A conversation with Dr. Vira Tovazhnianska, a pathologist from Kharkiv who has been working at the Second Faculty of Medicine since April as a lecturer (read more).
Dr. Vira Tovazhnianska was born in the city of Stakhanov, Luhansk region, Ukraine. Her family is of Jewish, Ukrainian, Russian, Greek and Czech descent. She lived in Kharkiv, graduated from Kharkiv National Medical University (2013) and gained a PhD degree in perinatal pathology (2019). She worked in Kharkiv Regional Hospital of Urology and Nephrology, where she gained a specialization as a urological pathologist. In 2015, she joined, as a teacher, Kharkiv Medical Academy of Postgraduate Education Department of Pathology and Histology. She focuses, among other subjects, on oncological pathology.
You have an interesting family background, do you come from a doctors´ family? And what about your Czech ancestor?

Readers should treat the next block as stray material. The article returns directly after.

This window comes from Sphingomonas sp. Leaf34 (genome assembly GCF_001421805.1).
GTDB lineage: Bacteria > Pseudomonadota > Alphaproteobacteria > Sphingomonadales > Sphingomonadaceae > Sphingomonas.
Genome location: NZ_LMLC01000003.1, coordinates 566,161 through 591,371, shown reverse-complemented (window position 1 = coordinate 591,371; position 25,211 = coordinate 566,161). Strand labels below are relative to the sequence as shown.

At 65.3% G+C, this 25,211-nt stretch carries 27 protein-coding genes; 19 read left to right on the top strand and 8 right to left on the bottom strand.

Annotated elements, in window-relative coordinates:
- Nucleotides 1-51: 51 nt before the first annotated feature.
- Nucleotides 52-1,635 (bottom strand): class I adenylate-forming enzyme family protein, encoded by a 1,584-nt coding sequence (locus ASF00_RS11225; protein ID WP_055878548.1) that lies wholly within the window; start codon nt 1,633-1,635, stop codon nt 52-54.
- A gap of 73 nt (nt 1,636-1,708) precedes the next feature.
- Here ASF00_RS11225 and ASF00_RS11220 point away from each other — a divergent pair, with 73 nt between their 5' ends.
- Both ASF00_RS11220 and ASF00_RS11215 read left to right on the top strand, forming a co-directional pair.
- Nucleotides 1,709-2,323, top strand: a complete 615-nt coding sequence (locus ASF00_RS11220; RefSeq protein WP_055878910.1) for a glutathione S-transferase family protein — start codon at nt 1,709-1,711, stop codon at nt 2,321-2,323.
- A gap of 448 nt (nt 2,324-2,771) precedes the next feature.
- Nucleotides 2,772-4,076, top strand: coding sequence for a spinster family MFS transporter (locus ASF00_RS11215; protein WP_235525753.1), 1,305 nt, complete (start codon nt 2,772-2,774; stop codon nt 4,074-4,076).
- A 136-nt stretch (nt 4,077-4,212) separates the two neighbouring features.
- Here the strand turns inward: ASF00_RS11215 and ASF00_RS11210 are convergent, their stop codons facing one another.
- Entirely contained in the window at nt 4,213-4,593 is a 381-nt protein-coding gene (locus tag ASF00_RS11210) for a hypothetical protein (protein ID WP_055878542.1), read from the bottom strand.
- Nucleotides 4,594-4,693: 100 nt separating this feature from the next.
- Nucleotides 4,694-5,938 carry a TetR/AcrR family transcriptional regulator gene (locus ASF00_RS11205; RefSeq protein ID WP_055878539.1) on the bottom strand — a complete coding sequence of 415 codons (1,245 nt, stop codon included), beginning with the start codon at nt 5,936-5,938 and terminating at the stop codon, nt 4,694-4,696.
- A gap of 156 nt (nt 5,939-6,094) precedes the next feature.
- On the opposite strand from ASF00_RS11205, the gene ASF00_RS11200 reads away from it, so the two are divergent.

Yes, I do. Two professions have been running in my family for four generations. My great grandmother was a therapist, grandmother was a paediatrician, my father is a urologist and mother is a gynaecologist. My grandfather was born in Czechoslovakia, but later moved to Ukraine.
What brought you to pathology?
It was a chance. The medical education system is different in Western Europe and in Ukraine. I started studying as a scholarship holder, paid by the government. The rule is that the government can choose professions for these students. I gained one from the list by chance – but then I fell in love with it.
What do you find most rewarding about it?